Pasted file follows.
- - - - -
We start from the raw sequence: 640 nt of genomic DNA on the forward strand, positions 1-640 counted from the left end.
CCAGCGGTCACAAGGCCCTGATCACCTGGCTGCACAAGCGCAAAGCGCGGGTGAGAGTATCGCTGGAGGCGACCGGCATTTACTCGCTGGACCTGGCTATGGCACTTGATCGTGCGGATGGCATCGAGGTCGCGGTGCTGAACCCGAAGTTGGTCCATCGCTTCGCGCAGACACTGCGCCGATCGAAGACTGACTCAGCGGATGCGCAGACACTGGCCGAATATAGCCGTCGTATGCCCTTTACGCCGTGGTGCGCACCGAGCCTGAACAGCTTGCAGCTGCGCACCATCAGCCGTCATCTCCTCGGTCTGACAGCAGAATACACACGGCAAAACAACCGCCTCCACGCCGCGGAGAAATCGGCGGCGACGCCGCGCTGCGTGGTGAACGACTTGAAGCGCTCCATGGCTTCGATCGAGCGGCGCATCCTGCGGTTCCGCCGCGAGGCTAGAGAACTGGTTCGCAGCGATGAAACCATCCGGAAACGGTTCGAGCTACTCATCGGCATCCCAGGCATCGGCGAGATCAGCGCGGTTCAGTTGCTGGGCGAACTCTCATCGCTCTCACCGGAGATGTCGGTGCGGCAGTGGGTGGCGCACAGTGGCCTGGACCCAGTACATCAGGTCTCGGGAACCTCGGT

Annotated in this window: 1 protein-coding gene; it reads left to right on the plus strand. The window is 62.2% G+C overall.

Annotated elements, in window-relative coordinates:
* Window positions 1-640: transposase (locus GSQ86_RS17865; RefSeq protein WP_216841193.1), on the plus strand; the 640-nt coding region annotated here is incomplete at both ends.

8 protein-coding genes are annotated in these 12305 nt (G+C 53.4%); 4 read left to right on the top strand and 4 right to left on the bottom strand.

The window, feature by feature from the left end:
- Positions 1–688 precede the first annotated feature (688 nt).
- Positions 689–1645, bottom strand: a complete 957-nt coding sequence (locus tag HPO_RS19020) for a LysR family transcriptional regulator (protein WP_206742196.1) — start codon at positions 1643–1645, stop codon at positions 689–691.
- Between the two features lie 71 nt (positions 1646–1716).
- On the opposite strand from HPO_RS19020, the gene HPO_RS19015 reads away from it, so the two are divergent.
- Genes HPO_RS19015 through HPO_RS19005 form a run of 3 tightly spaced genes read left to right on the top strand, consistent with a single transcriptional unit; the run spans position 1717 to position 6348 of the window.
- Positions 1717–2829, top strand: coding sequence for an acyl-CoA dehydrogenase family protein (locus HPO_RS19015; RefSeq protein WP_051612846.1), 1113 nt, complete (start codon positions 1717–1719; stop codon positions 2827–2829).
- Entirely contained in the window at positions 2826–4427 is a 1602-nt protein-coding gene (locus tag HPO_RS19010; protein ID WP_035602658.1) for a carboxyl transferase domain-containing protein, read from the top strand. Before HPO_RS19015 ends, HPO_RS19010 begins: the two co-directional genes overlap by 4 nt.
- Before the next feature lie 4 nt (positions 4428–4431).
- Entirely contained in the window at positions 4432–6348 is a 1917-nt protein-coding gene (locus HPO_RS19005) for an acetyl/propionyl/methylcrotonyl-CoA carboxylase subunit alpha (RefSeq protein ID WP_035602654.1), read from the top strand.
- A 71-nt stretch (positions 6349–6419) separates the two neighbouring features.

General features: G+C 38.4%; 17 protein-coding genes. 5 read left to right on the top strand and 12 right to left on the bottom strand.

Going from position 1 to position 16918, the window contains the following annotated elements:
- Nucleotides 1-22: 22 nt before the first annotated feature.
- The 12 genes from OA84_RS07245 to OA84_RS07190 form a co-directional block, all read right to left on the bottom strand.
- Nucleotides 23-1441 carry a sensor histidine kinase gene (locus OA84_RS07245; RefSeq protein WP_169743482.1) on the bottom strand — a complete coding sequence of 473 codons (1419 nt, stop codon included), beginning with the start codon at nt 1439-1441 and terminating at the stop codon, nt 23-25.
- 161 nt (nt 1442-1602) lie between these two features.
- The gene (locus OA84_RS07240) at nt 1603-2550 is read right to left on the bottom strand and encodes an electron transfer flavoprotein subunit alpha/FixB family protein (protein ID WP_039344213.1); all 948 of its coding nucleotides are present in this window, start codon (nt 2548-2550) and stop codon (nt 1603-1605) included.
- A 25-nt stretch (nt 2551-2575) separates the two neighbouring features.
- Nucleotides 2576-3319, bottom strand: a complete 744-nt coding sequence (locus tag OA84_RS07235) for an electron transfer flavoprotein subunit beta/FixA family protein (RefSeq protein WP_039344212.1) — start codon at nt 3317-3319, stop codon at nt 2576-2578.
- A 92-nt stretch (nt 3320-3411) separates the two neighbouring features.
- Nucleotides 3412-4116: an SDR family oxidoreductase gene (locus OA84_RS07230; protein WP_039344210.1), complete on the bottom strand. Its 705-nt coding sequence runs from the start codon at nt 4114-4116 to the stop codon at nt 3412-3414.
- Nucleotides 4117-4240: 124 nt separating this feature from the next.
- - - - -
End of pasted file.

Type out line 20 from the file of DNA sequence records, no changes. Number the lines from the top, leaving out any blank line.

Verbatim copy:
- Nucleotides 1-22: 22 nt before the first annotated feature.